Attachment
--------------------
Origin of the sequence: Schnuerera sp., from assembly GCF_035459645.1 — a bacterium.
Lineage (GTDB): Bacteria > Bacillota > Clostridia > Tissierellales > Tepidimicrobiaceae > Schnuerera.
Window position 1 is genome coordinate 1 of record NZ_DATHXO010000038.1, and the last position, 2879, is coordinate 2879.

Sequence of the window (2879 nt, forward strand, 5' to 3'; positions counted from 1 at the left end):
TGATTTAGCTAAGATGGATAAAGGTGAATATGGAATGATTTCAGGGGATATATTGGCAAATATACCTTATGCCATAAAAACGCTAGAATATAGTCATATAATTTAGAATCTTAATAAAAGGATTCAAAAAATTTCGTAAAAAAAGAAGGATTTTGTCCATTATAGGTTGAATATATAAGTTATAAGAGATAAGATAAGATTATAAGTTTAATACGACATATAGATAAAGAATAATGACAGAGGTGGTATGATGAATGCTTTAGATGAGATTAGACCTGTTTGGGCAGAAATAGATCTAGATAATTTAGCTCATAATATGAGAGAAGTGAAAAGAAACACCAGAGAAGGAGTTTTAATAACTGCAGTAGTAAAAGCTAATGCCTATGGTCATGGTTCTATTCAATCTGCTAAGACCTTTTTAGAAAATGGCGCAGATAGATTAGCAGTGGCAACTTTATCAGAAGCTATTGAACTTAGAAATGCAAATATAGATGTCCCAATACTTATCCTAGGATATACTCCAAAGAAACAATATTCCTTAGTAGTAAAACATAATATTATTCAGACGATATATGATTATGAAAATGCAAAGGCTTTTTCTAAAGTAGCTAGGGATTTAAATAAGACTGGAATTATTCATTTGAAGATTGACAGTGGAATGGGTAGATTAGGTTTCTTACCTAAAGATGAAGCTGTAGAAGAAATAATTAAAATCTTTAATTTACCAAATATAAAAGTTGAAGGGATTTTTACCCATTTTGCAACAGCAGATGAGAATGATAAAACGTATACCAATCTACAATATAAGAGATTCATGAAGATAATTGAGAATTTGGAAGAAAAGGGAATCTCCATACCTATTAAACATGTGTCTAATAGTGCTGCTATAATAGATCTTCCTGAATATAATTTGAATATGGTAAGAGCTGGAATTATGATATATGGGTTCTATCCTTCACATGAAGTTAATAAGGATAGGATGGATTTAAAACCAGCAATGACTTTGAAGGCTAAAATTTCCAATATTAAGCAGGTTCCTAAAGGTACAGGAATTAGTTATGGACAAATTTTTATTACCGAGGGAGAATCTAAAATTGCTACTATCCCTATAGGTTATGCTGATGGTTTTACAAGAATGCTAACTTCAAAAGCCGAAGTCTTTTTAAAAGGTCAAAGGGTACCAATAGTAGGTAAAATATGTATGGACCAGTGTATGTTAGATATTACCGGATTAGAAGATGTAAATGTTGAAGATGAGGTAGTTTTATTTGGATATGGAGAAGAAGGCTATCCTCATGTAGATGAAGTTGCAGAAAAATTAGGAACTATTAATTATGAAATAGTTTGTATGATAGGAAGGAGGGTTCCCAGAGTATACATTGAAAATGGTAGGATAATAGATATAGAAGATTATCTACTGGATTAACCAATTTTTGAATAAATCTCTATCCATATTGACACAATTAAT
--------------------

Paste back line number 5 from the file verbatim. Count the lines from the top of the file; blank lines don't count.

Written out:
TGATTTAGCTAAGATGGATAAAGGTGAATATGGAATGATTTCAGGGGATATATTGGCAAATATACCTTATGCCATAAAAACGCTAGAATATAGTCATATAATTTAGAATCTTAATAAAAGGATTCAAAAAATTTCGTAAAAAAAGAAGGATTTTGTCCATTATAGGTTGAATATATAAGTTATAAGAGATAAGATAAGATTATAAGTTTAATACGACATATAGATAAAGAATAATGACAGAGGTGGTATGATGAATGCTTTAGATGAGATTAGACCTGTTTGGGCAGAAATAGATCTAGATAATTTAGCTCATAATATGAGAGAAGTGAAAAGAAACACCAGAGAAGGAGTTTTAATAACTGCAGTAGTAAAAGCTAATGCCTATGGTCATGGTTCTATTCAATCTGCTAAGACCTTTTTAGAAAATGGCGCAGATAGATTAGCAGTGGCAACTTTATCAGAAGCTATTGAACTTAGAAATGCAAATATAGATGTCCCAATACTTATCCTAGGATATACTCCAAAGAAACAATATTCCTTAGTAGTAAAACATAATATTATTCAGACGATATATGATTATGAAAATGCAAAGGCTTTTTCTAAAGTAGCTAGGGATTTAAATAAGACTGGAATTATTCATTTGAAGATTGACAGTGGAATGGGTAGATTAGGTTTCTTACCTAAAGATGAAGCTGTAGAAGAAATAATTAAAATCTTTAATTTACCAAATATAAAAGTTGAAGGGATTTTTACCCATTTTGCAACAGCAGATGAGAATGATAAAACGTATACCAATCTACAATATAAGAGATTCATGAAGATAATTGAGAATTTGGAAGAAAAGGGAATCTCCATACCTATTAAACATGTGTCTAATAGTGCTGCTATAATAGATCTTCCTGAATATAATTTGAATATGGTAAGAGCTGGAATTATGATATATGGGTTCTATCCTTCACATGAAGTTAATAAGGATAGGATGGATTTAAAACCAGCAATGACTTTGAAGGCTAAAATTTCCAATATTAAGCAGGTTCCTAAAGGTACAGGAATTAGTTATGGACAAATTTTTATTACCGAGGGAGAATCTAAAATTGCTACTATCCCTATAGGTTATGCTGATGGTTTTACAAGAATGCTAACTTCAAAAGCCGAAGTCTTTTTAAAAGGTCAAAGGGTACCAATAGTAGGTAAAATATGTATGGACCAGTGTATGTTAGATATTACCGGATTAGAAGATGTAAATGTTGAAGATGAGGTAGTTTTATTTGGATATGGAGAAGAAGGCTATCCTCATGTAGATGAAGTTGCAGAAAAATTAGGAACTATTAATTATGAAATAGTTTGTATGATAGGAAGGAGGGTTCCCAGAGTATACATTGAAAATGGTAGGATAATAGATATAGAAGATTATCTACTGGATTAACCAATTTTTGAATAAATCTCTATCCATATTGACACAATTAAT